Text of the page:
Researchers describe how cells recycle protein waste

When a woman contemplates donating a kidney, she need not worry about any potential health risks it might pose to a future pregnancy, according to a paper being presented at the American Society of Nephrology’s 41st Annual Meeting and Scientific Exposition in Philadelphia, Pennsylvania. The research revealed that a woman who has donated a kidney

Full Post: Maternal and fetal outcomes in kidney donors are similar to non-donors

Garbage collectors are important for removing trash; without them waste accumulates and can quickly become a health hazard.

Similarly, individual cells that make up such biological organisms as humans also have sophisticated methods for managing waste.

For example, cells have developed complex systems for recycling, reusing and disposing of damaged, nonfunctional waste proteins. When such systems malfunction and these proteins accumulate, they can become toxic, resulting in many diseases, including Alzheimer’s, cystic fibrosis and developmental disorders.

Scott Emr, director of the Weill Institute for Cell and Molecular Biology at Cornell, and colleagues, describe in detail how cells recycle protein waste in two recent papers appearing in the journals Cell and Developmental Cell .

“We are interested in understanding how cells deal with garbage,” said Emr. “It’s really a very sophisticated recycling system.”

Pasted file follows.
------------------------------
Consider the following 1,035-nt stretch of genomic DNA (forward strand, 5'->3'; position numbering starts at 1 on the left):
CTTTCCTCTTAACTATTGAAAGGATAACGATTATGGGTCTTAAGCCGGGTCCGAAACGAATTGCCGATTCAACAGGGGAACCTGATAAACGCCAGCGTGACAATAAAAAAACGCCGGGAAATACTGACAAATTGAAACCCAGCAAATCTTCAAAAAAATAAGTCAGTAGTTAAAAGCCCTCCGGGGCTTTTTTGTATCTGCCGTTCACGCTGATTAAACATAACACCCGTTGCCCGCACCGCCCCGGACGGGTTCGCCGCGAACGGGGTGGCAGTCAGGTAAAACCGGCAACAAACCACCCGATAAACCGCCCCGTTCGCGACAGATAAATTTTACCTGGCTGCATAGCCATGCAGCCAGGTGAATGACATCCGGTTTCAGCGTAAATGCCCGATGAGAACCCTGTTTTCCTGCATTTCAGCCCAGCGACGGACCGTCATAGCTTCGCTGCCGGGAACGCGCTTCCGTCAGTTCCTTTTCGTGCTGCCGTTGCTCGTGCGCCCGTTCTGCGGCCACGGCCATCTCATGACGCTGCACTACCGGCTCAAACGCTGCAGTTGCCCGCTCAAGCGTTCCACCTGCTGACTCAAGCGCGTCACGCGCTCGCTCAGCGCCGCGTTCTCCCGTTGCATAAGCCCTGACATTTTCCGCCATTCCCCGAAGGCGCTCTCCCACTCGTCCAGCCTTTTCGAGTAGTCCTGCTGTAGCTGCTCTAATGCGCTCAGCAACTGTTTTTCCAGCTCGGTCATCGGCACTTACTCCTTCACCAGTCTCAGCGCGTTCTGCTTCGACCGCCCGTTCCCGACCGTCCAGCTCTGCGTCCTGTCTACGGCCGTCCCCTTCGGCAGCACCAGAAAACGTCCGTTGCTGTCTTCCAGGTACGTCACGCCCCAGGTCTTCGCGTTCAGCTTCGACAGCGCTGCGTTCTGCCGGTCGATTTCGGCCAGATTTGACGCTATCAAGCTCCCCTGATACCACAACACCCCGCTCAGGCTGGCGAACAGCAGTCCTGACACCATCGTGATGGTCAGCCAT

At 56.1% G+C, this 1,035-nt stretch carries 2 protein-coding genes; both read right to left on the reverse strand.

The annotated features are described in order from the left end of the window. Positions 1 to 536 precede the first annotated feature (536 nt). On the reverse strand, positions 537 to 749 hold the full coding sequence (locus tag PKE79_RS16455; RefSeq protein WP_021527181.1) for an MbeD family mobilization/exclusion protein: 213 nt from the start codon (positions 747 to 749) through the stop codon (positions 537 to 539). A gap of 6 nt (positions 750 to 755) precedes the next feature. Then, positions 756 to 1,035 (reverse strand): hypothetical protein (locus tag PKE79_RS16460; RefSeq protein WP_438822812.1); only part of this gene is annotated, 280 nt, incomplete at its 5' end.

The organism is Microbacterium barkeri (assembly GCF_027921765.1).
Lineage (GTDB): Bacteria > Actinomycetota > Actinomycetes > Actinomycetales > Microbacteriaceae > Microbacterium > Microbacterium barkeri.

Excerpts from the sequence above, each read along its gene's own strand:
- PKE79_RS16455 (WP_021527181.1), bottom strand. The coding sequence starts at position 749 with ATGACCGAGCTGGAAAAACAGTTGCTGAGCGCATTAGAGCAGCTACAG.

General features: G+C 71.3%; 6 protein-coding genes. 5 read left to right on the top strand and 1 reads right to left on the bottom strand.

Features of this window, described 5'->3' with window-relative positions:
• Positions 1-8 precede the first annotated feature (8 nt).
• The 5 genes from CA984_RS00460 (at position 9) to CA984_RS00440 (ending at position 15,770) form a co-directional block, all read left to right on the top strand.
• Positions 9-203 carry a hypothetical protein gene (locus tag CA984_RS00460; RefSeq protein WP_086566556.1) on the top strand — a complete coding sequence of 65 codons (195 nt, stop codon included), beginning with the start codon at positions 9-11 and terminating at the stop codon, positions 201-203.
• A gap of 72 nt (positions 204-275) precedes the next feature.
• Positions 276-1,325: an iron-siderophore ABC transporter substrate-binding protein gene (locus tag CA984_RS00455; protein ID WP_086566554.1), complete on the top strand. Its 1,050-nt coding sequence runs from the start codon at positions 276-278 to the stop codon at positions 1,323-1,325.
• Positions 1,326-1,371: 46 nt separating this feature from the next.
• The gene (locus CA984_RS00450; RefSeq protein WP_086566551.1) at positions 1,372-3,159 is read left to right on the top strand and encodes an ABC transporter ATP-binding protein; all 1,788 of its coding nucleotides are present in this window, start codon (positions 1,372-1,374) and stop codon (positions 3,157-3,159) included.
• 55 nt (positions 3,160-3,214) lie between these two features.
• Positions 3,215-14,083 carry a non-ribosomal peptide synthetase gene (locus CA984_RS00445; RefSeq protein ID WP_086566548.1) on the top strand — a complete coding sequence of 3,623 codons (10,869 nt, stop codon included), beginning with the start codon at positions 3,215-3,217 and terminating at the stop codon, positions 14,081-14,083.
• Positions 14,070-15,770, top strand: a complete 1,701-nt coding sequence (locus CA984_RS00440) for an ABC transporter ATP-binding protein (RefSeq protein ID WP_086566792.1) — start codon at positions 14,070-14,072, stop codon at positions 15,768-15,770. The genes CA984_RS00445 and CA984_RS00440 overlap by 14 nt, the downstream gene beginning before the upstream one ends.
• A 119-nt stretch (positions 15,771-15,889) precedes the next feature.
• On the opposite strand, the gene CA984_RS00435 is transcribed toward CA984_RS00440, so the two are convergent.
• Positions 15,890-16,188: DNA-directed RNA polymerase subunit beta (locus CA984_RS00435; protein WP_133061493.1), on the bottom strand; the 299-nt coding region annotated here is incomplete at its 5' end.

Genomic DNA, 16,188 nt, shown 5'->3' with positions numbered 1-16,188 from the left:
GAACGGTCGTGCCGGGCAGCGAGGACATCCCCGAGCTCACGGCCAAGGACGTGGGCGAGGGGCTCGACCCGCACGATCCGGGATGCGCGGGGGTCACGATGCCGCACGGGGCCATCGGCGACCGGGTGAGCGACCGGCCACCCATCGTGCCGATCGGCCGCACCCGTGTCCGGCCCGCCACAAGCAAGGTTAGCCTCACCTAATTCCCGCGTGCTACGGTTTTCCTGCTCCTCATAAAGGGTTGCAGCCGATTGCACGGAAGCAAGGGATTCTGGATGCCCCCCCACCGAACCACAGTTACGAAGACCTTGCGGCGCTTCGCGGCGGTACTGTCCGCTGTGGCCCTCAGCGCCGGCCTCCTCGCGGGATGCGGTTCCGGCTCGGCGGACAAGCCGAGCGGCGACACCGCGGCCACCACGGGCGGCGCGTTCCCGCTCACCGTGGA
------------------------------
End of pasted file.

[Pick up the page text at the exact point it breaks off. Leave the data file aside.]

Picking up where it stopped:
Cells use enzymes known as proteases to break down proteins into their component amino acids in the cytoplasm — the fluid inside the cell’s surface membrane. Those amino acids are then reused to make new proteins. But water-insoluble proteins embedded in the cell’s membrane require a much more complicated recycling process.

Emr’s paper in Cell identifies a family of proteins that controls the removal of unwanted water-insoluble proteins from the membrane. The research advances understanding of how cells recognize which proteins out of hundreds on a cell’s surface should be removed. For example, hormone receptors at a cell’s surface signal such processes within the cell as growth and proliferation. To inactivate these receptors and terminate the growth signal, receptors are tagged for removal. Failure to inactivate can lead to developmental diseases and cancer.

The researchers, including postdoctoral fellows Jason MacGurn and Chris Stefan, identified nine related proteins in yeast, which they named the “arrestin-related trafficking” adaptors or ARTs. Each of these proteins identifies and binds to a different set of membrane proteins. Once bound, the ART protein links to an enzyme that attaches a chemical tag for that protein’s removal. The ARTs are found in both yeast and humans, suggesting the fundamental nature of their function.

Once the protein is tagged, the piece of membrane with the targeted protein forms a packet, called a vesicle, that enters the cell’s cytoplasm. There, the vesicle enters a larger membrane body called an endosome, which in turn dumps it into another compartment called the lysosome, where special enzymes break apart big molecules to their core units: proteins to amino acids, membranes to fatty acids, carbohydrates to sugars and nucleic acids to nucleotides, and those basic materials are then reused.